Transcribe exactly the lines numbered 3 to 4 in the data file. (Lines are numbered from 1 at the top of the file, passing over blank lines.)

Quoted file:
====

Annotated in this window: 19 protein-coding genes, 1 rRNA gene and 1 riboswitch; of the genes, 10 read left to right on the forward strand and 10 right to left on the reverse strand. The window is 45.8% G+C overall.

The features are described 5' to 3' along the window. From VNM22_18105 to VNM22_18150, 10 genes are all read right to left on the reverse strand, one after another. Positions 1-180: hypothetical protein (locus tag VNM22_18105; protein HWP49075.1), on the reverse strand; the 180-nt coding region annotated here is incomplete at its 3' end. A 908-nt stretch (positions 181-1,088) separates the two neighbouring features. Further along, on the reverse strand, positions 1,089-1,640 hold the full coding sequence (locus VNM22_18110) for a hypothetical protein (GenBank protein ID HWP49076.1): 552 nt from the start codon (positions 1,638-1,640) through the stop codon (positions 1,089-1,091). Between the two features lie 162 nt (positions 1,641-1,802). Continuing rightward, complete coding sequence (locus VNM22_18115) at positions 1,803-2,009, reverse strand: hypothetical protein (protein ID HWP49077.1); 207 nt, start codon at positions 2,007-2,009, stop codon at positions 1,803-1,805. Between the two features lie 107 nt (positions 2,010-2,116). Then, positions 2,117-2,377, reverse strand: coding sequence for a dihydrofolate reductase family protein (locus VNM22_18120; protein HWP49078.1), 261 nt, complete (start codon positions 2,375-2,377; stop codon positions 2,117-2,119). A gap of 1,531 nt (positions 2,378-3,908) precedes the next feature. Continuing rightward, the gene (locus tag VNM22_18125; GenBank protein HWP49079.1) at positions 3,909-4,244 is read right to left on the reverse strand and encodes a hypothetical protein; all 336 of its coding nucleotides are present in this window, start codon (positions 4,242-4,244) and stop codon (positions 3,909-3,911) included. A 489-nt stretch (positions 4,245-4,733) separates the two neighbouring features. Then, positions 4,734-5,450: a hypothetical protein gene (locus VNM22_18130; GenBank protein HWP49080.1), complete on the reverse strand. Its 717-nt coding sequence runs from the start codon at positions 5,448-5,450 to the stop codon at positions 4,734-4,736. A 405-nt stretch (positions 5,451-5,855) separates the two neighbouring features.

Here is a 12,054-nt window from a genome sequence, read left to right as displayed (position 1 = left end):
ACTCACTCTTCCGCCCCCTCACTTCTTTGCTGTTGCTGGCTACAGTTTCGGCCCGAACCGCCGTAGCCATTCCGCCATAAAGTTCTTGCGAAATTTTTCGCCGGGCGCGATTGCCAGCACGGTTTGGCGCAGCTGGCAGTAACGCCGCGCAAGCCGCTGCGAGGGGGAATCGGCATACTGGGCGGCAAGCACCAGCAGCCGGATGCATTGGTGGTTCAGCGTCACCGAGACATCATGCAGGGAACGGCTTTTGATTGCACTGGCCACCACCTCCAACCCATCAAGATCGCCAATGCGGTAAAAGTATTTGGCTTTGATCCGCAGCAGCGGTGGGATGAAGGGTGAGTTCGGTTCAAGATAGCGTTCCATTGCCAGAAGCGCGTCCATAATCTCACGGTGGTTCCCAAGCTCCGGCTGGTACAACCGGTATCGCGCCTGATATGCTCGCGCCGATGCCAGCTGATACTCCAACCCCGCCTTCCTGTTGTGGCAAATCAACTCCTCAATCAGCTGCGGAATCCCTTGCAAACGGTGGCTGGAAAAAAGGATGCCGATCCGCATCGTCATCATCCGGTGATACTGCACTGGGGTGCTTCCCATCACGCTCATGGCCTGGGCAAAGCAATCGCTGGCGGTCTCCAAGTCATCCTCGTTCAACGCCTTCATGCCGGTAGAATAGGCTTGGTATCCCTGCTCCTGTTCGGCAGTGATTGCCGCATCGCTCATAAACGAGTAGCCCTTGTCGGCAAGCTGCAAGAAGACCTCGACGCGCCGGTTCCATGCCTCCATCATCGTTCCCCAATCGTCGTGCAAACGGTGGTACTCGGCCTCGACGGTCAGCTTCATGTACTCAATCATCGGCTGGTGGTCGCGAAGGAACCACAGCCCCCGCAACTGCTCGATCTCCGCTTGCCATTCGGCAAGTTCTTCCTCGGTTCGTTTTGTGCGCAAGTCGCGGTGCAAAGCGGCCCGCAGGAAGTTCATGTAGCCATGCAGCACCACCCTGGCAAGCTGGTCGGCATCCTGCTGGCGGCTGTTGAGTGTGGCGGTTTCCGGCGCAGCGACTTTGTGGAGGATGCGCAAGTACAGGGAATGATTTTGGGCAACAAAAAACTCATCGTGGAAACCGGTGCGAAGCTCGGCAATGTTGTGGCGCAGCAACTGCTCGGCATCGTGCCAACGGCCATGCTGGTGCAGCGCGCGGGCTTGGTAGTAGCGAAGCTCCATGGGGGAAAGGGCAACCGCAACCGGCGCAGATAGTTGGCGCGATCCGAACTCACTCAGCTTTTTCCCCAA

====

Here is a 12,054-nt window from a genome sequence, read left to right as displayed (position 1 = left end):
ACTCACTCTTCCGCCCCCTCACTTCTTTGCTGTTGCTGGCTACAGTTTCGGCCCGAACCGCCGTAGCCATTCCGCCATAAAGTTCTTGCGAAATTTTTCGCCGGGCGCGATTGCCAGCACGGTTTGGCGCAGCTGGCAGTAACGCCGCGCAAGCCGCTGCGAGGGGGAATCGGCATACTGGGCGGCAAGCACCAGCAGCCGGATGCATTGGTGGTTCAGCGTCACCGAGACATCATGCAGGGAACGGCTTTTGATTGCACTGGCCACCACCTCCAACCCATCAAGATCGCCAATGCGGTAAAAGTATTTGGCTTTGATCCGCAGCAGCGGTGGGATGAAGGGTGAGTTCGGTTCAAGATAGCGTTCCATTGCCAGAAGCGCGTCCATAATCTCACGGTGGTTCCCAAGCTCCGGCTGGTACAACCGGTATCGCGCCTGATATGCTCGCGCCGATGCCAGCTGATACTCCAACCCCGCCTTCCTGTTGTGGCAAATCAACTCCTCAATCAGCTGCGGAATCCCTTGCAAACGGTGGCTGGAAAAAAGGATGCCGATCCGCATCGTCATCATCCGGTGATACTGCACTGGGGTGCTTCCCATCACGCTCATGGCCTGGGCAAAGCAATCGCTGGCGGTCTCCAAGTCATCCTCGTTCAACGCCTTCATGCCGGTAGAATAGGCTTGGTATCCCTGCTCCTGTTCGGCAGTGATTGCCGCATCGCTCATAAACGAGTAGCCCTTGTCGGCAAGCTGCAAGAAGACCTCGACGCGCCGGTTCCATGCCTCCATCATCGTTCCCCAATCGTCGTGCAAACGGTGGTACTCGGCCTCGACGGTCAGCTTCATGTACTCAATCATCGGCTGGTGGTCGCGAAGGAACCACAGCCCCCGCAACTGCTCGATCTCCGCTTGCCATTCGGCAAGTTCTTCCTCGGTTCGTTTTGTGCGCAAGTCGCGGTGCAAAGCGGCCCGCAGGAAGTTCATGTAGCCATGCAGCACCACCCTGGCAAGCTGGTCGGCATCCTGCTGGCGGCTGTTGAGTGTGGCGGTTTCCGGCGCAGCGACTTTGTGGAGGATGCGCAAGTACAGGGAATGATTTTGGGCAACAAAAAACTCATCGTGGAAACCGGTGCGAAGCTCGGCAATGTTGTGGCGCAGCAACTGCTCGGCATCGTGCCAACGGCCATGCTGGTGCAGCGCGCGGGCTTGGTAGTAGCGAAGCTCCATGGGGGAAAGGGCAACCGCAACCGGCGCAGATAGTTGGCGCGATCCGAACTCACTCAGCTTTTTCCCCAA